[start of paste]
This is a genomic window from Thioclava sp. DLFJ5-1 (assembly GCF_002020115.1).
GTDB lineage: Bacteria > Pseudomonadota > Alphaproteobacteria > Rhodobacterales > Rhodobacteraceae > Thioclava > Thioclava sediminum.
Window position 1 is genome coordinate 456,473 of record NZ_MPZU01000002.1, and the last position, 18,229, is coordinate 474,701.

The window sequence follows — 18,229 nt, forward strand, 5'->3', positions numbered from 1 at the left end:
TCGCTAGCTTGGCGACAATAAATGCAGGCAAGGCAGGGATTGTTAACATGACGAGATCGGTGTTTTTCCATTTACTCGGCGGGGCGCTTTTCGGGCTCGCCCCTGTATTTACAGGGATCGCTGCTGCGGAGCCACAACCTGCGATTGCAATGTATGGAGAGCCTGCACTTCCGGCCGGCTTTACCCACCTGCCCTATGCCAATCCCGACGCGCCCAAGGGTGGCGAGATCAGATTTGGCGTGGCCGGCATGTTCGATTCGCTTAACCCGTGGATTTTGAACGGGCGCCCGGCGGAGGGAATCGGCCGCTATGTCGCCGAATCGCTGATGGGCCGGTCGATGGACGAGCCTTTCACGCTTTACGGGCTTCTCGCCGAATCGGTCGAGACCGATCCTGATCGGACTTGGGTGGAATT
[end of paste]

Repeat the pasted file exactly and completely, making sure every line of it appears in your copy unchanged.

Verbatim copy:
This is a genomic window from Thioclava sp. DLFJ5-1 (assembly GCF_002020115.1).
GTDB lineage: Bacteria > Pseudomonadota > Alphaproteobacteria > Rhodobacterales > Rhodobacteraceae > Thioclava > Thioclava sediminum.
Window position 1 is genome coordinate 456,473 of record NZ_MPZU01000002.1, and the last position, 18,229, is coordinate 474,701.

The window sequence follows — 18,229 nt, forward strand, 5'->3', positions numbered from 1 at the left end:
TCGCTAGCTTGGCGACAATAAATGCAGGCAAGGCAGGGATTGTTAACATGACGAGATCGGTGTTTTTCCATTTACTCGGCGGGGCGCTTTTCGGGCTCGCCCCTGTATTTACAGGGATCGCTGCTGCGGAGCCACAACCTGCGATTGCAATGTATGGAGAGCCTGCACTTCCGGCCGGCTTTACCCACCTGCCCTATGCCAATCCCGACGCGCCCAAGGGTGGCGAGATCAGATTTGGCGTGGCCGGCATGTTCGATTCGCTTAACCCGTGGATTTTGAACGGGCGCCCGGCGGAGGGAATCGGCCGCTATGTCGCCGAATCGCTGATGGGCCGGTCGATGGACGAGCCTTTCACGCTTTACGGGCTTCTCGCCGAATCGGTCGAGACCGATCCTGATCGGACTTGGGTGGAATT